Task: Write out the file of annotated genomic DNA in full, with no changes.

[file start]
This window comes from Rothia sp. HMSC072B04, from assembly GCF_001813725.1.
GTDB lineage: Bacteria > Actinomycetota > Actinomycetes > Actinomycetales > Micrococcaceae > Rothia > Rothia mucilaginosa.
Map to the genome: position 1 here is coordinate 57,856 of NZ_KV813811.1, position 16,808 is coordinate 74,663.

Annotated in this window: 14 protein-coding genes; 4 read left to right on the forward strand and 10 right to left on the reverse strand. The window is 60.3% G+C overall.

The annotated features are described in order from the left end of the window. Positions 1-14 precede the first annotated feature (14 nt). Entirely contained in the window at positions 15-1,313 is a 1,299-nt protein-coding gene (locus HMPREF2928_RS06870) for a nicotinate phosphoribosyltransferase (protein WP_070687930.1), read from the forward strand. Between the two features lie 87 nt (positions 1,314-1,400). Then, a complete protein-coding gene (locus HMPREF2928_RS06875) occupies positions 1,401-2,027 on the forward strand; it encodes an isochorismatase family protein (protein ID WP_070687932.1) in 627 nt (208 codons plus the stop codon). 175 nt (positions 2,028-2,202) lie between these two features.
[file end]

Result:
This window comes from Rothia sp. HMSC072B04, from assembly GCF_001813725.1.
GTDB lineage: Bacteria > Actinomycetota > Actinomycetes > Actinomycetales > Micrococcaceae > Rothia > Rothia mucilaginosa.
Map to the genome: position 1 here is coordinate 57,856 of NZ_KV813811.1, position 16,808 is coordinate 74,663.

Annotated in this window: 14 protein-coding genes; 4 read left to right on the forward strand and 10 right to left on the reverse strand. The window is 60.3% G+C overall.

The annotated features are described in order from the left end of the window. Positions 1-14 precede the first annotated feature (14 nt). Entirely contained in the window at positions 15-1,313 is a 1,299-nt protein-coding gene (locus HMPREF2928_RS06870) for a nicotinate phosphoribosyltransferase (protein WP_070687930.1), read from the forward strand. Between the two features lie 87 nt (positions 1,314-1,400). Then, a complete protein-coding gene (locus HMPREF2928_RS06875) occupies positions 1,401-2,027 on the forward strand; it encodes an isochorismatase family protein (protein ID WP_070687932.1) in 627 nt (208 codons plus the stop codon). 175 nt (positions 2,028-2,202) lie between these two features.